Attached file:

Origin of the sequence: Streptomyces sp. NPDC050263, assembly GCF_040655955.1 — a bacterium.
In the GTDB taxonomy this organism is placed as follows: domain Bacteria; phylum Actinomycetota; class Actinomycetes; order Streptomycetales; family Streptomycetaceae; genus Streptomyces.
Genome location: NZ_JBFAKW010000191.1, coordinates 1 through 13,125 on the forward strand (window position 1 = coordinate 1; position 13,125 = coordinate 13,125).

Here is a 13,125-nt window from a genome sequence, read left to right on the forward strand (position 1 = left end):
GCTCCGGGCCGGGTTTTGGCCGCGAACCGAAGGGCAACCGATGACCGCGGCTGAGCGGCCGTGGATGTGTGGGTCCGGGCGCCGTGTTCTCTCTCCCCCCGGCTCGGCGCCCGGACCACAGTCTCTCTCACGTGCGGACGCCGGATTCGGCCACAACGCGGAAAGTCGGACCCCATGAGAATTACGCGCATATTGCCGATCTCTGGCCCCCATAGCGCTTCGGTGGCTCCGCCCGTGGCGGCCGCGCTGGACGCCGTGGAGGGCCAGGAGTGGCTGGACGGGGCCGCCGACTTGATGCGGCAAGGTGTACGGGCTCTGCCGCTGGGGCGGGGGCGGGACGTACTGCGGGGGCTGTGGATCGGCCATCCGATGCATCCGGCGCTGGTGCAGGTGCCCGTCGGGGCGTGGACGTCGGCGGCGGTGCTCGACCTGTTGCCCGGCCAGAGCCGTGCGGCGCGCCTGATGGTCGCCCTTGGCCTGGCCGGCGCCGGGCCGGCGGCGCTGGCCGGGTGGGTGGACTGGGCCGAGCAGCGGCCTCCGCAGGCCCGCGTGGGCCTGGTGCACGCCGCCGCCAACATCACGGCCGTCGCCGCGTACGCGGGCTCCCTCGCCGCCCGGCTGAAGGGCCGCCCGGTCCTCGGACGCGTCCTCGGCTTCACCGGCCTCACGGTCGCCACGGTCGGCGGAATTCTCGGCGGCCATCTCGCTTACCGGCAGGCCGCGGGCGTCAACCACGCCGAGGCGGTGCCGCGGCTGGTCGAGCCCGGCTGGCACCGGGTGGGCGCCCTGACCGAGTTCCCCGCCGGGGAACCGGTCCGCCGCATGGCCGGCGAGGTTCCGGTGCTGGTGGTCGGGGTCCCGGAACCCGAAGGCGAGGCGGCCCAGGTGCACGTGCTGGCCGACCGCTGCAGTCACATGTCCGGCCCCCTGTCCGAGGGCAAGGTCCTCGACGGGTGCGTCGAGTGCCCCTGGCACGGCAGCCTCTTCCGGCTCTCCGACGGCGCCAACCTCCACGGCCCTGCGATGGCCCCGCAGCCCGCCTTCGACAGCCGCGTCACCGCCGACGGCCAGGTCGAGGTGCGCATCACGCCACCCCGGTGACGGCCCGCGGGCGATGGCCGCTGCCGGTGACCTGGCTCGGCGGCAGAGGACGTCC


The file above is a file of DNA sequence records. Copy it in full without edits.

Origin of the sequence: Streptomyces sp. NPDC050263, assembly GCF_040655955.1 — a bacterium.
In the GTDB taxonomy this organism is placed as follows: domain Bacteria; phylum Actinomycetota; class Actinomycetes; order Streptomycetales; family Streptomycetaceae; genus Streptomyces.
Genome location: NZ_JBFAKW010000191.1, coordinates 1 through 13,125 on the forward strand (window position 1 = coordinate 1; position 13,125 = coordinate 13,125).

Here is a 13,125-nt window from a genome sequence, read left to right on the forward strand (position 1 = left end):
GCTCCGGGCCGGGTTTTGGCCGCGAACCGAAGGGCAACCGATGACCGCGGCTGAGCGGCCGTGGATGTGTGGGTCCGGGCGCCGTGTTCTCTCTCCCCCCGGCTCGGCGCCCGGACCACAGTCTCTCTCACGTGCGGACGCCGGATTCGGCCACAACGCGGAAAGTCGGACCCCATGAGAATTACGCGCATATTGCCGATCTCTGGCCCCCATAGCGCTTCGGTGGCTCCGCCCGTGGCGGCCGCGCTGGACGCCGTGGAGGGCCAGGAGTGGCTGGACGGGGCCGCCGACTTGATGCGGCAAGGTGTACGGGCTCTGCCGCTGGGGCGGGGGCGGGACGTACTGCGGGGGCTGTGGATCGGCCATCCGATGCATCCGGCGCTGGTGCAGGTGCCCGTCGGGGCGTGGACGTCGGCGGCGGTGCTCGACCTGTTGCCCGGCCAGAGCCGTGCGGCGCGCCTGATGGTCGCCCTTGGCCTGGCCGGCGCCGGGCCGGCGGCGCTGGCCGGGTGGGTGGACTGGGCCGAGCAGCGGCCTCCGCAGGCCCGCGTGGGCCTGGTGCACGCCGCCGCCAACATCACGGCCGTCGCCGCGTACGCGGGCTCCCTCGCCGCCCGGCTGAAGGGCCGCCCGGTCCTCGGACGCGTCCTCGGCTTCACCGGCCTCACGGTCGCCACGGTCGGCGGAATTCTCGGCGGCCATCTCGCTTACCGGCAGGCCGCGGGCGTCAACCACGCCGAGGCGGTGCCGCGGCTGGTCGAGCCCGGCTGGCACCGGGTGGGCGCCCTGACCGAGTTCCCCGCCGGGGAACCGGTCCGCCGCATGGCCGGCGAGGTTCCGGTGCTGGTGGTCGGGGTCCCGGAACCCGAAGGCGAGGCGGCCCAGGTGCACGTGCTGGCCGACCGCTGCAGTCACATGTCCGGCCCCCTGTCCGAGGGCAAGGTCCTCGACGGGTGCGTCGAGTGCCCCTGGCACGGCAGCCTCTTCCGGCTCTCCGACGGCGCCAACCTCCACGGCCCTGCGATGGCCCCGCAGCCCGCCTTCGACAGCCGCGTCACCGCCGACGGCCAGGTCGAGGTGCGCATCACGCCACCCCGGTGACGGCCCGCGGGCGATGGCCGCTGCCGGTGACCTGGCTCGGCGGCAGAGGACGTCC